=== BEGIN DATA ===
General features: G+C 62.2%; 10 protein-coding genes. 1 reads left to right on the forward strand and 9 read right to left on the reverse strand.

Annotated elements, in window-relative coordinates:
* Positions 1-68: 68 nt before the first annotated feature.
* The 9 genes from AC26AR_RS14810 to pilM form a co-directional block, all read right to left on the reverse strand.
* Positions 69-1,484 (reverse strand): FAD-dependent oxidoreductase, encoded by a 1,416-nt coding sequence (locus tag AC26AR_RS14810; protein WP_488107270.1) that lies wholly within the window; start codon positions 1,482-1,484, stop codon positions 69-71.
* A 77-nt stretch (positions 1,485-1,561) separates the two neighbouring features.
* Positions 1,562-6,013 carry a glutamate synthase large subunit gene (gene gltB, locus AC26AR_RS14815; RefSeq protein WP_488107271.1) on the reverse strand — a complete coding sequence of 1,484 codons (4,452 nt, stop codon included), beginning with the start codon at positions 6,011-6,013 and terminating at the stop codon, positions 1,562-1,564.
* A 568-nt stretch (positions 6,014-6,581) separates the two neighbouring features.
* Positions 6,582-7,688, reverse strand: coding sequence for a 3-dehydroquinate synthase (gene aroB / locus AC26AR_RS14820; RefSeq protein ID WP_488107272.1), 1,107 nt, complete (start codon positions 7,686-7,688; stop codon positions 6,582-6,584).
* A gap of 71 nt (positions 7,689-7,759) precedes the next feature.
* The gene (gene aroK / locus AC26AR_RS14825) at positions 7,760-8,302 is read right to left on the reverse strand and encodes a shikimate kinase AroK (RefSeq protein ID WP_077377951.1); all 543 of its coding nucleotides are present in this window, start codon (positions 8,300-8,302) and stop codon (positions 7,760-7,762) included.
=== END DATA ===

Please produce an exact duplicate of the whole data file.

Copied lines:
General features: G+C 62.2%; 10 protein-coding genes. 1 reads left to right on the forward strand and 9 read right to left on the reverse strand.

Annotated elements, in window-relative coordinates:
* Positions 1-68: 68 nt before the first annotated feature.
* The 9 genes from AC26AR_RS14810 to pilM form a co-directional block, all read right to left on the reverse strand.
* Positions 69-1,484 (reverse strand): FAD-dependent oxidoreductase, encoded by a 1,416-nt coding sequence (locus tag AC26AR_RS14810; protein WP_488107270.1) that lies wholly within the window; start codon positions 1,482-1,484, stop codon positions 69-71.
* A 77-nt stretch (positions 1,485-1,561) separates the two neighbouring features.
* Positions 1,562-6,013 carry a glutamate synthase large subunit gene (gene gltB, locus AC26AR_RS14815; RefSeq protein WP_488107271.1) on the reverse strand — a complete coding sequence of 1,484 codons (4,452 nt, stop codon included), beginning with the start codon at positions 6,011-6,013 and terminating at the stop codon, positions 1,562-1,564.
* A 568-nt stretch (positions 6,014-6,581) separates the two neighbouring features.
* Positions 6,582-7,688, reverse strand: coding sequence for a 3-dehydroquinate synthase (gene aroB / locus AC26AR_RS14820; RefSeq protein ID WP_488107272.1), 1,107 nt, complete (start codon positions 7,686-7,688; stop codon positions 6,582-6,584).
* A gap of 71 nt (positions 7,689-7,759) precedes the next feature.
* The gene (gene aroK / locus AC26AR_RS14825) at positions 7,760-8,302 is read right to left on the reverse strand and encodes a shikimate kinase AroK (RefSeq protein ID WP_077377951.1); all 543 of its coding nucleotides are present in this window, start codon (positions 8,300-8,302) and stop codon (positions 7,760-7,762) included.